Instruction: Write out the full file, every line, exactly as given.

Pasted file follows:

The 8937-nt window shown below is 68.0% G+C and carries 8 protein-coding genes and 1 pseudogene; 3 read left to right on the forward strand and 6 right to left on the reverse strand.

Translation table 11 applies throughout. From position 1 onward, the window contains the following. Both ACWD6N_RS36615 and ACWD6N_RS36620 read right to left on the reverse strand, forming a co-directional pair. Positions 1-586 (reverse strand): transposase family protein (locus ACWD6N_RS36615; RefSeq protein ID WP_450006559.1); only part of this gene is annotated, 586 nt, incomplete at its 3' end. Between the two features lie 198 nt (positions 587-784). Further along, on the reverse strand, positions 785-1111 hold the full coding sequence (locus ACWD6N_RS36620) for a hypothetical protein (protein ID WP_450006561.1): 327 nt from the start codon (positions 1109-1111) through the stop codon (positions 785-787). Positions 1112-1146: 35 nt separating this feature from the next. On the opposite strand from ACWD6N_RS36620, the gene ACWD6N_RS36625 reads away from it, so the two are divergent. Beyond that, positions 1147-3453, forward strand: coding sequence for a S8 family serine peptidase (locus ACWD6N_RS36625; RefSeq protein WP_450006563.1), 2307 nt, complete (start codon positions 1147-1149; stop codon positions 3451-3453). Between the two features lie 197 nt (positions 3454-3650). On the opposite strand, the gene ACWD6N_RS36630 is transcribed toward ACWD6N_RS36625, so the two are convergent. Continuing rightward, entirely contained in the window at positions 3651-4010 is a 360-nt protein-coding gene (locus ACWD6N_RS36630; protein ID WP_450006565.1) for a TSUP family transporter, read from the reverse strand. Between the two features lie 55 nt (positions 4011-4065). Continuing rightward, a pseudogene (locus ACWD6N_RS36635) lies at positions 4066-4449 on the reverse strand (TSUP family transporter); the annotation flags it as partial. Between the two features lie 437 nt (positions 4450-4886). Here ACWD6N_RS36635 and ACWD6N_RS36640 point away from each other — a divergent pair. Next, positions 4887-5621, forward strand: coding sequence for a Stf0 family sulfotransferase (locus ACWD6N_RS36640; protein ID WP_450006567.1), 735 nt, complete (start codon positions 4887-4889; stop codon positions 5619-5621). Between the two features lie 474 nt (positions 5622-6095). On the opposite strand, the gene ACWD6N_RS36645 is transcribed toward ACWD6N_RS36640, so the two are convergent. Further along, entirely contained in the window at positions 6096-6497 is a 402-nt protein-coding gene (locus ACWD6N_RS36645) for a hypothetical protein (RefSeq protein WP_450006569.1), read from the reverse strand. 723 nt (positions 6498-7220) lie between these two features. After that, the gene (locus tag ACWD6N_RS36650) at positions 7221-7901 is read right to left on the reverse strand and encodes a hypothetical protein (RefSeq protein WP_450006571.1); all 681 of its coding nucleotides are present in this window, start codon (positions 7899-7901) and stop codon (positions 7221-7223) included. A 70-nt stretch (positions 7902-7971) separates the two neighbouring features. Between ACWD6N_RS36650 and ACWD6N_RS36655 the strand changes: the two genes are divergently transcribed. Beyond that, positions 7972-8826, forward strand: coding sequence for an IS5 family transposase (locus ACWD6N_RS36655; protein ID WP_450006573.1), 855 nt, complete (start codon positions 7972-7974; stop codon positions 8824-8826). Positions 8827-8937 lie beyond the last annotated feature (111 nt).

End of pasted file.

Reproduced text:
The 8937-nt window shown below is 68.0% G+C and carries 8 protein-coding genes and 1 pseudogene; 3 read left to right on the forward strand and 6 right to left on the reverse strand.

Translation table 11 applies throughout. From position 1 onward, the window contains the following. Both ACWD6N_RS36615 and ACWD6N_RS36620 read right to left on the reverse strand, forming a co-directional pair. Positions 1-586 (reverse strand): transposase family protein (locus ACWD6N_RS36615; RefSeq protein ID WP_450006559.1); only part of this gene is annotated, 586 nt, incomplete at its 3' end. Between the two features lie 198 nt (positions 587-784). Further along, on the reverse strand, positions 785-1111 hold the full coding sequence (locus ACWD6N_RS36620) for a hypothetical protein (protein ID WP_450006561.1): 327 nt from the start codon (positions 1109-1111) through the stop codon (positions 785-787). Positions 1112-1146: 35 nt separating this feature from the next. On the opposite strand from ACWD6N_RS36620, the gene ACWD6N_RS36625 reads away from it, so the two are divergent. Beyond that, positions 1147-3453, forward strand: coding sequence for a S8 family serine peptidase (locus ACWD6N_RS36625; RefSeq protein WP_450006563.1), 2307 nt, complete (start codon positions 1147-1149; stop codon positions 3451-3453). Between the two features lie 197 nt (positions 3454-3650). On the opposite strand, the gene ACWD6N_RS36630 is transcribed toward ACWD6N_RS36625, so the two are convergent. Continuing rightward, entirely contained in the window at positions 3651-4010 is a 360-nt protein-coding gene (locus ACWD6N_RS36630; protein ID WP_450006565.1) for a TSUP family transporter, read from the reverse strand. Between the two features lie 55 nt (positions 4011-4065). Continuing rightward, a pseudogene (locus ACWD6N_RS36635) lies at positions 4066-4449 on the reverse strand (TSUP family transporter); the annotation flags it as partial. Between the two features lie 437 nt (positions 4450-4886). Here ACWD6N_RS36635 and ACWD6N_RS36640 point away from each other — a divergent pair. Next, positions 4887-5621, forward strand: coding sequence for a Stf0 family sulfotransferase (locus ACWD6N_RS36640; protein ID WP_450006567.1), 735 nt, complete (start codon positions 4887-4889; stop codon positions 5619-5621). Between the two features lie 474 nt (positions 5622-6095). On the opposite strand, the gene ACWD6N_RS36645 is transcribed toward ACWD6N_RS36640, so the two are convergent. Further along, entirely contained in the window at positions 6096-6497 is a 402-nt protein-coding gene (locus ACWD6N_RS36645) for a hypothetical protein (RefSeq protein WP_450006569.1), read from the reverse strand. 723 nt (positions 6498-7220) lie between these two features. After that, the gene (locus tag ACWD6N_RS36650) at positions 7221-7901 is read right to left on the reverse strand and encodes a hypothetical protein (RefSeq protein WP_450006571.1); all 681 of its coding nucleotides are present in this window, start codon (positions 7899-7901) and stop codon (positions 7221-7223) included. A 70-nt stretch (positions 7902-7971) separates the two neighbouring features. Between ACWD6N_RS36650 and ACWD6N_RS36655 the strand changes: the two genes are divergently transcribed. Beyond that, positions 7972-8826, forward strand: coding sequence for an IS5 family transposase (locus ACWD6N_RS36655; protein ID WP_450006573.1), 855 nt, complete (start codon positions 7972-7974; stop codon positions 8824-8826). Positions 8827-8937 lie beyond the last annotated feature (111 nt).